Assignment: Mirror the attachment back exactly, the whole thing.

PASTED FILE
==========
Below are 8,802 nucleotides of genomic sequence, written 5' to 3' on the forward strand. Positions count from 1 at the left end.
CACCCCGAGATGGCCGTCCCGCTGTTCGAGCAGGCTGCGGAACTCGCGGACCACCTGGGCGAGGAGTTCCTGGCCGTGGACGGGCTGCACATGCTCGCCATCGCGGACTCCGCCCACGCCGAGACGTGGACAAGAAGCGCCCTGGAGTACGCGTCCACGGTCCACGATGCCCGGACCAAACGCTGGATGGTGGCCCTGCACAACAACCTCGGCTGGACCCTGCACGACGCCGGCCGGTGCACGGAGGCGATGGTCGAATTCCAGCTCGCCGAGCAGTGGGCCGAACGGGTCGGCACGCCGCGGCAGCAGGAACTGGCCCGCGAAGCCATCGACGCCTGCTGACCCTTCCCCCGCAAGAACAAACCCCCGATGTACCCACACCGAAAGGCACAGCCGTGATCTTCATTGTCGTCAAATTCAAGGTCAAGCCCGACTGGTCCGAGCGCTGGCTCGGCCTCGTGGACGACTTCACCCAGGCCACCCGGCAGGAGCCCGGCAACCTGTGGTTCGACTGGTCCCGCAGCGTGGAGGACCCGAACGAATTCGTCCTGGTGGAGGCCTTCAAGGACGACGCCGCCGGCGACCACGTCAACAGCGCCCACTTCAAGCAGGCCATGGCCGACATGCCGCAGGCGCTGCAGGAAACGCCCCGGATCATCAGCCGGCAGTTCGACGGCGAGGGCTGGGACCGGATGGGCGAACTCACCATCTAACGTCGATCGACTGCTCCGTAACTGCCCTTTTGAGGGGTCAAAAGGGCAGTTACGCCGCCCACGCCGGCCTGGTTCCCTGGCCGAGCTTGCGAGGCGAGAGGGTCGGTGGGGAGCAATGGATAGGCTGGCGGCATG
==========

Below are 8,802 nucleotides of genomic sequence, written 5' to 3' on the forward strand. Positions count from 1 at the left end.
CACCCCGAGATGGCCGTCCCGCTGTTCGAGCAGGCTGCGGAACTCGCGGACCACCTGGGCGAGGAGTTCCTGGCCGTGGACGGGCTGCACATGCTCGCCATCGCGGACTCCGCCCACGCCGAGACGTGGACAAGAAGCGCCCTGGAGTACGCGTCCACGGTCCACGATGCCCGGACCAAACGCTGGATGGTGGCCCTGCACAACAACCTCGGCTGGACCCTGCACGACGCCGGCCGGTGCACGGAGGCGATGGTCGAATTCCAGCTCGCCGAGCAGTGGGCCGAACGGGTCGGCACGCCGCGGCAGCAGGAACTGGCCCGCGAAGCCATCGACGCCTGCTGACCCTTCCCCCGCAAGAACAAACCCCCGATGTACCCACACCGAAAGGCACAGCCGTGATCTTCATTGTCGTCAAATTCAAGGTCAAGCCCGACTGGTCCGAGCGCTGGCTCGGCCTCGTGGACGACTTCACCCAGGCCACCCGGCAGGAGCCCGGCAACCTGTGGTTCGACTGGTCCCGCAGCGTGGAGGACCCGAACGAATTCGTCCTGGTGGAGGCCTTCAAGGACGACGCCGCCGGCGACCACGTCAACAGCGCCCACTTCAAGCAGGCCATGGCCGACATGCCGCAGGCGCTGCAGGAAACGCCCCGGATCATCAGCCGGCAGTTCGACGGCGAGGGCTGGGACCGGATGGGCGAACTCACCATCTAACGTCGATCGACTGCTCCGTAACTGCCCTTTTGAGGGGTCAAAAGGGCAGTTACGCCGCCCACGCCGGCCTGGTTCCCTGGCCGAGCTTGCGAGGCGAGAGGGTCGGTGGGGAGCAATGGATAGGCTGGCGGCATG